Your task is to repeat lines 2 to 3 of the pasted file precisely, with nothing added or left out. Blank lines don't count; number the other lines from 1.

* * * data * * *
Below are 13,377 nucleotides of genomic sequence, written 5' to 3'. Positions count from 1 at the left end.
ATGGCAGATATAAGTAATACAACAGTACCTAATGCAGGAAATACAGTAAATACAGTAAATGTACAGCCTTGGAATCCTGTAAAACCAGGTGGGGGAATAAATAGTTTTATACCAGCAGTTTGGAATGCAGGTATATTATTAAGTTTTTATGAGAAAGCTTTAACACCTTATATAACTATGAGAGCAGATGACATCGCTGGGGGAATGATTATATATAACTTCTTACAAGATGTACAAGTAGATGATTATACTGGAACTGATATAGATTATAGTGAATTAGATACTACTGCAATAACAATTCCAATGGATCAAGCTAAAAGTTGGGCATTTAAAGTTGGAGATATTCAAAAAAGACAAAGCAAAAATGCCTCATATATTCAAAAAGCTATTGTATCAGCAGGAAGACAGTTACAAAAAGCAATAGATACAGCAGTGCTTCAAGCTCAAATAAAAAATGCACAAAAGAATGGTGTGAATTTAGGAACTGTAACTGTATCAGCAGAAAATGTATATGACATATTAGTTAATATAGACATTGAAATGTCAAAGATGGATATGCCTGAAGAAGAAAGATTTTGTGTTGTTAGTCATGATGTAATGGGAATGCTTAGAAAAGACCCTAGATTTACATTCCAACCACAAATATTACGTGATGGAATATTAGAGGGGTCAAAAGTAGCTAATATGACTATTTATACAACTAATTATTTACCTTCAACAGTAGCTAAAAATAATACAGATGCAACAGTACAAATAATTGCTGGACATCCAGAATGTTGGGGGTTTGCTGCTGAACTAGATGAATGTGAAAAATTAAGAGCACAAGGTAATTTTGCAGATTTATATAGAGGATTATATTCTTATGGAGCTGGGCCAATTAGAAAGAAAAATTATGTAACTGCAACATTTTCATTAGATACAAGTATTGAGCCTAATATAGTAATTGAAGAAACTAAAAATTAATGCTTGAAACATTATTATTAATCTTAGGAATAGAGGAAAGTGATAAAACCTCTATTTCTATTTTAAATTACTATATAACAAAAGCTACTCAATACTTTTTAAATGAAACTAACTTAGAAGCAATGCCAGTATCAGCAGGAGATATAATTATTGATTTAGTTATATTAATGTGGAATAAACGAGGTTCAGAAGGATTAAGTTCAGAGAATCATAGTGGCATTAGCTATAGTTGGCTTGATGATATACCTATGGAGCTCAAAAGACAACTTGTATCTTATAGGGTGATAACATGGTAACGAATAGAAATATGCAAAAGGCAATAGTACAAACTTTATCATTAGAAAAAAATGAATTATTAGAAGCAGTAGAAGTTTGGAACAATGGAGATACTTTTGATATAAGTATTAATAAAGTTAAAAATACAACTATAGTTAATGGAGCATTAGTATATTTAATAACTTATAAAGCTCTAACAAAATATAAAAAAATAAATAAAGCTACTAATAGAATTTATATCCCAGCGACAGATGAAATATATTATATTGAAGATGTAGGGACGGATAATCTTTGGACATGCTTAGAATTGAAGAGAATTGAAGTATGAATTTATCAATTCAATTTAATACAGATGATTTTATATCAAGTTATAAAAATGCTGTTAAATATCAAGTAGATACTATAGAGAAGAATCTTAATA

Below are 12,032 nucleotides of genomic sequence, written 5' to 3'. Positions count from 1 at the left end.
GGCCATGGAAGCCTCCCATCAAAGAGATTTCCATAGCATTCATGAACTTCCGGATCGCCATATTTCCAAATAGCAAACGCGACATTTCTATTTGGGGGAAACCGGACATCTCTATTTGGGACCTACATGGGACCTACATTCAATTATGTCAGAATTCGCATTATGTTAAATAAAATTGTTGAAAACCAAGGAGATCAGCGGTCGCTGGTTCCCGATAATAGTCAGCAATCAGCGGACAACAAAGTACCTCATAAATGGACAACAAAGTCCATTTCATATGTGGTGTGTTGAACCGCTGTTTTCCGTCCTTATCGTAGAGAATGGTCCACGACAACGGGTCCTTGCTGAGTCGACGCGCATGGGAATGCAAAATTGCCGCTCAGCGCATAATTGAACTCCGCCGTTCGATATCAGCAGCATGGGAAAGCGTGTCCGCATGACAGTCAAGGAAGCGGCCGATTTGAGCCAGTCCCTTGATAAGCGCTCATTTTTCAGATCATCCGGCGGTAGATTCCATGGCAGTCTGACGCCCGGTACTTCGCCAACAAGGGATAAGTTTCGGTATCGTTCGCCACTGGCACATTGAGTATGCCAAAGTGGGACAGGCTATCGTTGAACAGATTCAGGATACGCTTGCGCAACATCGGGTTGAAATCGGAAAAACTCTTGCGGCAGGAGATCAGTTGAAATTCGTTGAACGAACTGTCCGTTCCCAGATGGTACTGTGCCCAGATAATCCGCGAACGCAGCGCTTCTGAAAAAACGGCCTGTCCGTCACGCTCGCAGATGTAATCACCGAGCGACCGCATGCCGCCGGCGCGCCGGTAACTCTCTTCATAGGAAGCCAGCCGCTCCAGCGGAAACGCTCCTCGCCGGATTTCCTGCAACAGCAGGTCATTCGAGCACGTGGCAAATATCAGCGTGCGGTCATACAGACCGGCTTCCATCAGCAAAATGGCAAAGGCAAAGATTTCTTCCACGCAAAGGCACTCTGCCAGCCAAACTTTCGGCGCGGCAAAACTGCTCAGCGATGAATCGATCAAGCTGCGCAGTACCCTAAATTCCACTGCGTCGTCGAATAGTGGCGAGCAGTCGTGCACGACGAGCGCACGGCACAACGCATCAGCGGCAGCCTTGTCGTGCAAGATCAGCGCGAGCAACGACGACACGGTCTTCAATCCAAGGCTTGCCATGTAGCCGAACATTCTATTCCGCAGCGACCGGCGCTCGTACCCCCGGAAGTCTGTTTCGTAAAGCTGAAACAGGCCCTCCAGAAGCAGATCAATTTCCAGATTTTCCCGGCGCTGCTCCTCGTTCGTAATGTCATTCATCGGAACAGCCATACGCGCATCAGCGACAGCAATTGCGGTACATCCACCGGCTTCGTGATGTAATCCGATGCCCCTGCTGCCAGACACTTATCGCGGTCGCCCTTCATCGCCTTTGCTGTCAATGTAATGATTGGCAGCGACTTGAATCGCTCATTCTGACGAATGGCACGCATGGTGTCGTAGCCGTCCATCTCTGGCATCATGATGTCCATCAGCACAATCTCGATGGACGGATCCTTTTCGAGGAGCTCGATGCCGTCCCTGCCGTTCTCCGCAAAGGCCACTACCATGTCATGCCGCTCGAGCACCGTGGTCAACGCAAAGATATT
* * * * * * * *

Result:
ATGGCAGATATAAGTAATACAACAGTACCTAATGCAGGAAATACAGTAAATACAGTAAATGTACAGCCTTGGAATCCTGTAAAACCAGGTGGGGGAATAAATAGTTTTATACCAGCAGTTTGGAATGCAGGTATATTATTAAGTTTTTATGAGAAAGCTTTAACACCTTATATAACTATGAGAGCAGATGACATCGCTGGGGGAATGATTATATATAACTTCTTACAAGATGTACAAGTAGATGATTATACTGGAACTGATATAGATTATAGTGAATTAGATACTACTGCAATAACAATTCCAATGGATCAAGCTAAAAGTTGGGCATTTAAAGTTGGAGATATTCAAAAAAGACAAAGCAAAAATGCCTCATATATTCAAAAAGCTATTGTATCAGCAGGAAGACAGTTACAAAAAGCAATAGATACAGCAGTGCTTCAAGCTCAAATAAAAAATGCACAAAAGAATGGTGTGAATTTAGGAACTGTAACTGTATCAGCAGAAAATGTATATGACATATTAGTTAATATAGACATTGAAATGTCAAAGATGGATATGCCTGAAGAAGAAAGATTTTGTGTTGTTAGTCATGATGTAATGGGAATGCTTAGAAAAGACCCTAGATTTACATTCCAACCACAAATATTACGTGATGGAATATTAGAGGGGTCAAAAGTAGCTAATATGACTATTTATACAACTAATTATTTACCTTCAACAGTAGCTAAAAATAATACAGATGCAACAGTACAAATAATTGCTGGACATCCAGAATGTTGGGGGTTTGCTGCTGAACTAGATGAATGTGAAAAATTAAGAGCACAAGGTAATTTTGCAGATTTATATAGAGGATTATATTCTTATGGAGCTGGGCCAATTAGAAAGAAAAATTATGTAACTGCAACATTTTCATTAGATACAAGTATTGAGCCTAATATAGTAATTGAAGAAACTAAAAATTAATGCTTGAAACATTATTATTAATCTTAGGAATAGAGGAAAGTGATAAAACCTCTATTTCTATTTTAAATTACTATATAACAAAAGCTACTCAATACTTTTTAAATGAAACTAACTTAGAAGCAATGCCAGTATCAGCAGGAGATATAATTATTGATTTAGTTATATTAATGTGGAATAAACGAGGTTCAGAAGGATTAAGTTCAGAGAATCATAGTGGCATTAGCTATAGTTGGCTTGATGATATACCTATGGAGCTCAAAAGACAACTTGTATCTTATAGGGTGATAACATGGTAACGAATAGAAATATGCAAAAGGCAATAGTACAAACTTTATCATTAGAAAAAAATGAATTATTAGAAGCAGTAGAAGTTTGGAACAATGGAGATACTTTTGATATAAGTATTAATAAAGTTAAAAATACAACTATAGTTAATGGAGCATTAGTATATTTAATAACTTATAAAGCTCTAACAAAATATAAAAAAATAAATAAAGCTACTAATAGAATTTATATCCCAGCGACAGATGAAATATATTATATTGAAGATGTAGGGACGGATAATCTTTGGACATGCTTAGAATTGAAGAGAATTGAAGTATGAATTTATCAATTCAATTTAATACAGATGATTTTATATCAAGTTATAAAAATGCTGTTAAATATCAAGTAGATACTATAGAGAAGAATCTTAATA

Below are 12,032 nucleotides of genomic sequence, written 5' to 3'. Positions count from 1 at the left end.